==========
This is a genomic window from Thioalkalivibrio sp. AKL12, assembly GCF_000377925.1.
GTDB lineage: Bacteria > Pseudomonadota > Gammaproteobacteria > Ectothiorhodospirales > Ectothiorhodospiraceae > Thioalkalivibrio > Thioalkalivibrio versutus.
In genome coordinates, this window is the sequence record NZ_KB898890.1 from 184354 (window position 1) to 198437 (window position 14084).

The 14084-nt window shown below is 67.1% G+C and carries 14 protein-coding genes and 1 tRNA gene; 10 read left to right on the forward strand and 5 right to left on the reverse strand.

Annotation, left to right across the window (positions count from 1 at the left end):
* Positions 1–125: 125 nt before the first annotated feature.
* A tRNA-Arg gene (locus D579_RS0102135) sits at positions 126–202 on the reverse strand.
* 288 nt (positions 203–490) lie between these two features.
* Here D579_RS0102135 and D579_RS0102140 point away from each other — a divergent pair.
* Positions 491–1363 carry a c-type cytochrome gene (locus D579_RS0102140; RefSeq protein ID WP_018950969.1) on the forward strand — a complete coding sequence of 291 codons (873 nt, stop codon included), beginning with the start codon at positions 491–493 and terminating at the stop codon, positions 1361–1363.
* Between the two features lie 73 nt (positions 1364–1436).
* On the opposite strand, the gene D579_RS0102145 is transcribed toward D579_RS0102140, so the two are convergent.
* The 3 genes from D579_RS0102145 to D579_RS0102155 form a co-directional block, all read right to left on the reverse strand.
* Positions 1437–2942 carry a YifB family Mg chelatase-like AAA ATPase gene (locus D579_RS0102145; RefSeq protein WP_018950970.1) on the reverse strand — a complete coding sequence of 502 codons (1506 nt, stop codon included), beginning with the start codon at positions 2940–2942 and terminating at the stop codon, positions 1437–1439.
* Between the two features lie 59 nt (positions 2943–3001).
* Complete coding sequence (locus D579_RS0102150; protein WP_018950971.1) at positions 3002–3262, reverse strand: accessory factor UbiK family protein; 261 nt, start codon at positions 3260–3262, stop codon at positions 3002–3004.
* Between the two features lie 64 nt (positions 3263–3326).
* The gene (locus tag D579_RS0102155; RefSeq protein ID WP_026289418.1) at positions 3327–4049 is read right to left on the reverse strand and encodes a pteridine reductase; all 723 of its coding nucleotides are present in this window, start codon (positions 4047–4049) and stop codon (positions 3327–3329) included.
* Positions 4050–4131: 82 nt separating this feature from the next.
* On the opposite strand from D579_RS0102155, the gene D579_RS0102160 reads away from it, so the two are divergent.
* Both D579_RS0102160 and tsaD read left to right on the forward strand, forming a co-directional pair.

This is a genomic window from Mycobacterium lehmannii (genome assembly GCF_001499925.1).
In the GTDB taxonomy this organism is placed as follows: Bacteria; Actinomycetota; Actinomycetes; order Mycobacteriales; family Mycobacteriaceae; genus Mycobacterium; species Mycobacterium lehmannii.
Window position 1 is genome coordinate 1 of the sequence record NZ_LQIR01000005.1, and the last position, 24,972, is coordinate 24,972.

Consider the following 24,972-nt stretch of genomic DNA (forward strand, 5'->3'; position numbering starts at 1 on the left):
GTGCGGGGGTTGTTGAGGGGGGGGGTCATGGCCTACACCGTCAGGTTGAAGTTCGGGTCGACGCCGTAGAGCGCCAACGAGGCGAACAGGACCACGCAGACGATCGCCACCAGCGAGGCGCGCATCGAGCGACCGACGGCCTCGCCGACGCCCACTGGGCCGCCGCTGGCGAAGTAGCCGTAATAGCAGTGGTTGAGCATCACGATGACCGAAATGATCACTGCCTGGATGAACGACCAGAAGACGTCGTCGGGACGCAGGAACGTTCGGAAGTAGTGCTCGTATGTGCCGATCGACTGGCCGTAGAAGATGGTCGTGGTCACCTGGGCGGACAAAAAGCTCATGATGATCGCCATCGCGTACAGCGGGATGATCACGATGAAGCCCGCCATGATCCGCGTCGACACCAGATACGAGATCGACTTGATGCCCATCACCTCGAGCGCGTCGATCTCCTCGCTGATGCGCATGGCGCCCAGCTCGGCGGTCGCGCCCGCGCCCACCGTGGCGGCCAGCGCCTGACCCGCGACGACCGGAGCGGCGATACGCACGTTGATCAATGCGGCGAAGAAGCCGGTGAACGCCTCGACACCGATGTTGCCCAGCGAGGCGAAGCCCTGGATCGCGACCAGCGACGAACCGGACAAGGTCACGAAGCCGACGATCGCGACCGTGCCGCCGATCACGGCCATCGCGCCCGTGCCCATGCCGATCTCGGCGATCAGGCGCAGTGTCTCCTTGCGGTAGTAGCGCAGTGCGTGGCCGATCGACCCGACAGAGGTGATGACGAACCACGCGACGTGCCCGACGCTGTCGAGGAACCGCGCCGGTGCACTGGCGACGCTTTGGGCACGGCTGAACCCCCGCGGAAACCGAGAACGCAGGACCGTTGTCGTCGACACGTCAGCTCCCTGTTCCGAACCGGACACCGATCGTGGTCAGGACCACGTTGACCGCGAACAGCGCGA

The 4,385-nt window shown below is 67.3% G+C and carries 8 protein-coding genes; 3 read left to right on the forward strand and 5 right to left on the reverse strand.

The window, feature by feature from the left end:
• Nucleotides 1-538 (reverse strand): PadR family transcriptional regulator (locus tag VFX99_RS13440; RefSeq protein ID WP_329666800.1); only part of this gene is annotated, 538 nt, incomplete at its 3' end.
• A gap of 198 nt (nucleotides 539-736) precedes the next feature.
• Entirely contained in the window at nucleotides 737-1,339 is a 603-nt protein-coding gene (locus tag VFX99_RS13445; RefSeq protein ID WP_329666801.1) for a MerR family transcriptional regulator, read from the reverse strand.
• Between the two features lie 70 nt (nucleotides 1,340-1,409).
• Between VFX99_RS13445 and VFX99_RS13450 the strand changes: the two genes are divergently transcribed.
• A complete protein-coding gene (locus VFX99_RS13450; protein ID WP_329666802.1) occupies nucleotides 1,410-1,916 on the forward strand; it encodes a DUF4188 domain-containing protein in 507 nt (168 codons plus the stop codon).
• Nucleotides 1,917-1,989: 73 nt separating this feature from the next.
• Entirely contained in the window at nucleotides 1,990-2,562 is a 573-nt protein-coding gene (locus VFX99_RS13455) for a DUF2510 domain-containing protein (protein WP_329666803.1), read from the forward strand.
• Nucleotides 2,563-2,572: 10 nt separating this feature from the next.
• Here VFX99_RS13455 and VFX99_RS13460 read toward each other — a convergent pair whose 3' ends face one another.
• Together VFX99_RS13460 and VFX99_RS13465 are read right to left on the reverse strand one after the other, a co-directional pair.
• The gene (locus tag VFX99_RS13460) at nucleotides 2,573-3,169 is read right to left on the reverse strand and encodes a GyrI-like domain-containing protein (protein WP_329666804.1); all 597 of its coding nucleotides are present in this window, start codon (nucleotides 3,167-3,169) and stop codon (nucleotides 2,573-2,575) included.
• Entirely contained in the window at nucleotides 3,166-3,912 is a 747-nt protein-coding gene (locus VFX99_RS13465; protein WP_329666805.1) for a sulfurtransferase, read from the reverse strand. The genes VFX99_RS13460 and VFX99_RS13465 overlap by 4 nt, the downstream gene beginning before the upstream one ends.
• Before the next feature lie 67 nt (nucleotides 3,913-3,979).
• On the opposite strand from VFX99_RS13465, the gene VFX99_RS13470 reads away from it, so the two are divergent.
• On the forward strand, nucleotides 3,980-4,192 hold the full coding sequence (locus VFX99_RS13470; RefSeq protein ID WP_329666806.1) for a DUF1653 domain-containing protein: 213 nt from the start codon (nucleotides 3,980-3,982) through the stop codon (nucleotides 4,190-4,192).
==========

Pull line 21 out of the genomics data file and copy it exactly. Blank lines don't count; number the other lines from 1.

* Both D579_RS0102160 and tsaD read left to right on the forward strand, forming a co-directional pair.